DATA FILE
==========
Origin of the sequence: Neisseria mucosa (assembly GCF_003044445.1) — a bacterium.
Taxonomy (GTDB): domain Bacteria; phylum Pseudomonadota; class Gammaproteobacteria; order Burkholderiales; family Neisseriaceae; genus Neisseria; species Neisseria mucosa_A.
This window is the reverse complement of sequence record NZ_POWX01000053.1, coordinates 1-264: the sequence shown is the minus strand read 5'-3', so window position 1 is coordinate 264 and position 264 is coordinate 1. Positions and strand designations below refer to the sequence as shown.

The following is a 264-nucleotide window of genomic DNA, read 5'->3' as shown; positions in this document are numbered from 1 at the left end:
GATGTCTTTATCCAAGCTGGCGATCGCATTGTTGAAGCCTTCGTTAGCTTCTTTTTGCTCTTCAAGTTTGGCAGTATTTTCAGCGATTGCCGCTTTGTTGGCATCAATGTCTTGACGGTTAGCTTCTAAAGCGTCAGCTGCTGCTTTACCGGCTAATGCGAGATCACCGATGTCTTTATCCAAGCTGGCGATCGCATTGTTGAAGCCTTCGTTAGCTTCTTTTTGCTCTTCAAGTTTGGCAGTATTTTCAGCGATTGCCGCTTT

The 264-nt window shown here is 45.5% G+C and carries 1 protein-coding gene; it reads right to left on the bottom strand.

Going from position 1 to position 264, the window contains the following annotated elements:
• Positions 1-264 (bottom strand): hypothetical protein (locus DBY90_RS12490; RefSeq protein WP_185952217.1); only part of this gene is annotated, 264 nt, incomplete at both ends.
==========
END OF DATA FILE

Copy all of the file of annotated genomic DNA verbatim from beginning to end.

Origin of the sequence: Neisseria mucosa (assembly GCF_003044445.1) — a bacterium.
Taxonomy (GTDB): domain Bacteria; phylum Pseudomonadota; class Gammaproteobacteria; order Burkholderiales; family Neisseriaceae; genus Neisseria; species Neisseria mucosa_A.
This window is the reverse complement of sequence record NZ_POWX01000053.1, coordinates 1-264: the sequence shown is the minus strand read 5'-3', so window position 1 is coordinate 264 and position 264 is coordinate 1. Positions and strand designations below refer to the sequence as shown.

The following is a 264-nucleotide window of genomic DNA, read 5'->3' as shown; positions in this document are numbered from 1 at the left end:
GATGTCTTTATCCAAGCTGGCGATCGCATTGTTGAAGCCTTCGTTAGCTTCTTTTTGCTCTTCAAGTTTGGCAGTATTTTCAGCGATTGCCGCTTTGTTGGCATCAATGTCTTGACGGTTAGCTTCTAAAGCGTCAGCTGCTGCTTTACCGGCTAATGCGAGATCACCGATGTCTTTATCCAAGCTGGCGATCGCATTGTTGAAGCCTTCGTTAGCTTCTTTTTGCTCTTCAAGTTTGGCAGTATTTTCAGCGATTGCCGCTTT

The 264-nt window shown here is 45.5% G+C and carries 1 protein-coding gene; it reads right to left on the bottom strand.

Going from position 1 to position 264, the window contains the following annotated elements:
• Positions 1-264 (bottom strand): hypothetical protein (locus DBY90_RS12490; RefSeq protein WP_185952217.1); only part of this gene is annotated, 264 nt, incomplete at both ends.